Almost a century ago, back to the time when the modern corporation was created, sprung the Progressive era that flourished with political reforms and social activism. Along with the corporations also came laws that have always prohibited or limited the use of corporate money in elections as a result of Progressive reform’s efforts to eliminate social and political problems, especially corruption. These specific laws have been in place up until January 21, 2010 during the landmark case Citizens United v. Federal Election Commission, when the Supreme Court ruled with a 5-4 majority that the government may not ban political spending by corporations in candidate elections. As a result, the court also overruled its 1990 case Austin v. Michigan Chamber of Commerce, which upheld restrictions on corporate spending to support or oppose political candidates, and partially overruled the 2003 case McConnell v. Federal Election Commission, which upheld the part of the Bipartisan Campaign Reform Act of 2002 that restricted campaign spending by corporations and unions. The case formed when prior to the 2008 primary elections, Citizens United, a nonprofit corporation produced a 90 minute documentary entitled Hillary: The Movie.
The movie conveyed opinions about whether Hillary Clinton, a candidate for the Democratic presidential nomination, was fit for the presidency. However, The Movie falls within the definition of “electioneering communications” under the Bipartisan Campaign Reform Act of 2002, a federal act designed to prevent “big money” from wrongly influencing federal elections-which, as well as other things, prohibits corporate financing of “electioneering communications” and enforces “mandatory disclosure and disclaimer requirements on such communications.” The District Court for the District of Columbia denied Citizens United’s preliminary injunction motion to enjoin the Federal Election Commission (“FEC”) from enforcing these provisions of the Bipartisan Campaign Reform Act against Citizens United. In the end, the Supreme Courts majority’s ruling not only creates a new wave of campaign cash but also adds to the already significant power of corporations. The reasoning behind the court’s decision is that limits on using corporate funds for campaigns are, according to Justice Kennedy, a “classic example of censorship”.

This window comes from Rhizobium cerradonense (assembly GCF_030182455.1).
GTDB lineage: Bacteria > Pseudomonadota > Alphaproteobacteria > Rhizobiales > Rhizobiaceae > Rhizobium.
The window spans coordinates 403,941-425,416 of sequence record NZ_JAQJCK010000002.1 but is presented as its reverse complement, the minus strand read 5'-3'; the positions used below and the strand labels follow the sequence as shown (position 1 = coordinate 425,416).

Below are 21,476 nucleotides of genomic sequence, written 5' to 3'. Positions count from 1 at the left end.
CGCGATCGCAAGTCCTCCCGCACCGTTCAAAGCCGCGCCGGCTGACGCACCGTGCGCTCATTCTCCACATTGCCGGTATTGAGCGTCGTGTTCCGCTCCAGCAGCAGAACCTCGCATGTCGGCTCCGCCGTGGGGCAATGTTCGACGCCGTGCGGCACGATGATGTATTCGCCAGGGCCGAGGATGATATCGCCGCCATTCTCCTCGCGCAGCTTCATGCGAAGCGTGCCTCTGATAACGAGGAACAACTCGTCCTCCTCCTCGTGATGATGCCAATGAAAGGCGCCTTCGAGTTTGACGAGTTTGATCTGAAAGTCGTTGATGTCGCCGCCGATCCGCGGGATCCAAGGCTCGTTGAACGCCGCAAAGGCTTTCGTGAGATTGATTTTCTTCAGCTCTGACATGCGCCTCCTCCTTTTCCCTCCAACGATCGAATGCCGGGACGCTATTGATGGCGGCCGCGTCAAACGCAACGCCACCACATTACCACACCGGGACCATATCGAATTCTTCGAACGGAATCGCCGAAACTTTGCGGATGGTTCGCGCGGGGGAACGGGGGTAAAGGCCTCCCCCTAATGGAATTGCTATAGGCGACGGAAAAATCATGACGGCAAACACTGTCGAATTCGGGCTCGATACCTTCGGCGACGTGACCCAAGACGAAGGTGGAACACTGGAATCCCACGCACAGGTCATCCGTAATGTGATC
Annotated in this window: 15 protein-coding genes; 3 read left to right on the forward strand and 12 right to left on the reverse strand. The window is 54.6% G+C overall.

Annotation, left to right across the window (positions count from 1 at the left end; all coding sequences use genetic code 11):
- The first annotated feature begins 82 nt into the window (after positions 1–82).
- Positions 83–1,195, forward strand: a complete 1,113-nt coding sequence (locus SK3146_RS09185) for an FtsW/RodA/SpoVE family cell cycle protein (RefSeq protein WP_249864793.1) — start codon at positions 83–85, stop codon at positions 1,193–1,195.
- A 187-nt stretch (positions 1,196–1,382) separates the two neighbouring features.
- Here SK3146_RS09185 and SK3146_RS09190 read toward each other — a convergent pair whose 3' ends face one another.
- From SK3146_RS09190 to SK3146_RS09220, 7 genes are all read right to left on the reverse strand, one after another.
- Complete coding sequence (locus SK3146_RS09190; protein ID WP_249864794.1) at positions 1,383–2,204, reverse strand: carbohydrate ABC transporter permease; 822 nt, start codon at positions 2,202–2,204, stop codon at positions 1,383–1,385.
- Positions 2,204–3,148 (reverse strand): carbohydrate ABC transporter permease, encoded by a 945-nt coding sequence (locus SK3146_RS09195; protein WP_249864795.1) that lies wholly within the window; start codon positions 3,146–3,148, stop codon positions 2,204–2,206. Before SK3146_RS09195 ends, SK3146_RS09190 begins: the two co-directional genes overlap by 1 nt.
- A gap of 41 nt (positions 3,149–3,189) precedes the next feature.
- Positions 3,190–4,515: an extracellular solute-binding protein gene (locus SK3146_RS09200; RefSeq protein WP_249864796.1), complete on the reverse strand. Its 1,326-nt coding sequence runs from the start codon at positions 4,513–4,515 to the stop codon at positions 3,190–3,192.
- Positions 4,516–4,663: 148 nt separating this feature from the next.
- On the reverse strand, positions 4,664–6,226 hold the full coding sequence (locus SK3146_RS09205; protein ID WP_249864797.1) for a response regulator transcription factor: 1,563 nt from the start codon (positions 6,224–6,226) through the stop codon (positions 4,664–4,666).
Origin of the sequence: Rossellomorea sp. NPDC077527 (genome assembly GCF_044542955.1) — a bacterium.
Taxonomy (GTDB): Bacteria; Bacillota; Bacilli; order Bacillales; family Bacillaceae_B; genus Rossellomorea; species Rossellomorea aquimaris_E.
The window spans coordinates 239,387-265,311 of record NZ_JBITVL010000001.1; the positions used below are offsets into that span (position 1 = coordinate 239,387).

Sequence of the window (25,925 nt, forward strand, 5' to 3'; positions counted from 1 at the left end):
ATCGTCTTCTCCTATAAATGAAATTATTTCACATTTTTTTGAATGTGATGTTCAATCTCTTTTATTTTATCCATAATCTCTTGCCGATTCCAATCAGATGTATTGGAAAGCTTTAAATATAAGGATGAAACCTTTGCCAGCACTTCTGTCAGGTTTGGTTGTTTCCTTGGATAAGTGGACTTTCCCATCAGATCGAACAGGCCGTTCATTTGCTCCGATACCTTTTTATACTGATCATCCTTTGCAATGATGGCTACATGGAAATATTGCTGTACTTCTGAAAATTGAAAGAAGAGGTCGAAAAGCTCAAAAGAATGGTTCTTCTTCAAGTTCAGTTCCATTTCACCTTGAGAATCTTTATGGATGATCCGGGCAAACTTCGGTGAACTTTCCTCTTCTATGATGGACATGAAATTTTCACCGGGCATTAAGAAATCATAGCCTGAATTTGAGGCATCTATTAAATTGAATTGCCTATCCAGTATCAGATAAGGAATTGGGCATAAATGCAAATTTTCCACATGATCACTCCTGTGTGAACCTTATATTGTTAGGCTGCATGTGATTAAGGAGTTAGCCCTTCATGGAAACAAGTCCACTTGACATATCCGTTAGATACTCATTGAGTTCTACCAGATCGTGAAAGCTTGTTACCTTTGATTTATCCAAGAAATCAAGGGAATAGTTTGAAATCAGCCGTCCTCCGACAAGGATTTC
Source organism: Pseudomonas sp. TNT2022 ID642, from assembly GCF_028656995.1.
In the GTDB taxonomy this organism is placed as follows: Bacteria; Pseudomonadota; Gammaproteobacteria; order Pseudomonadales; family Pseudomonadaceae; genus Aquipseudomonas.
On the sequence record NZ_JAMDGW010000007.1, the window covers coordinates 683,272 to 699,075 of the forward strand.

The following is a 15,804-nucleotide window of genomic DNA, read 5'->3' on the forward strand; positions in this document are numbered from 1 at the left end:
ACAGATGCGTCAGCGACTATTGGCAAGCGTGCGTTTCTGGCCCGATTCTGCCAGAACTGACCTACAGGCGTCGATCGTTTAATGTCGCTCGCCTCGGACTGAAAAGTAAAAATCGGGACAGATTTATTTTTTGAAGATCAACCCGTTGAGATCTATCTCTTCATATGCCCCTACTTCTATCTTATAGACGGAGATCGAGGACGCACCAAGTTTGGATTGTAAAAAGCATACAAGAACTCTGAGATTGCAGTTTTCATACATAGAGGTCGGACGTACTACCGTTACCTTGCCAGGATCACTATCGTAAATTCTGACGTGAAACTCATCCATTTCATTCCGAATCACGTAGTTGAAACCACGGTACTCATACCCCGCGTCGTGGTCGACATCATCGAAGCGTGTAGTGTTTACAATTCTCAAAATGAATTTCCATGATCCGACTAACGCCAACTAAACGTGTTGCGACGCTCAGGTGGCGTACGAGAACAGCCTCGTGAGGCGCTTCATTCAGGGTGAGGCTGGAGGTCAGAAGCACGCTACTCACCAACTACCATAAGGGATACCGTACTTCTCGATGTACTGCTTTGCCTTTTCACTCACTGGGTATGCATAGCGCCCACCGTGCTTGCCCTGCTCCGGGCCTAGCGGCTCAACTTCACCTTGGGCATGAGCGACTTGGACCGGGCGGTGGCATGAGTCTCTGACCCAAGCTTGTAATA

As a response to the ruling, the court’s theories were being described by the public as money is speech and corporations are people, while President Obama called it “a major victory for big oil, Wall Street banks, health insurance companies and the other powerful interests that marshal their power every day in Washington to drown out the voices of everyday Americans.” The court has also employed theories as constitutional cover for authority of the electoral system by corporations and the wealthy. The first theory appeared in the 1976 case decision, Buckley v. Valeo, which invalidated some finance-campaign reforms that came out of the Watergate affair. The Court concluded that most limits on campaign expenses, as well as limits on donations, are unconstitutional because money is itself speech and the “quantity of expression”, therefore the amounts of money, cannot be limited. This money-is-speech theory turns out to be a device used exclusively to provide First Amendment protection for all money that businesses and wealthy people want to give, or spend, on campaigns. In addition, spending or donating money to support or facilitate speech is expressive and deserves some protection.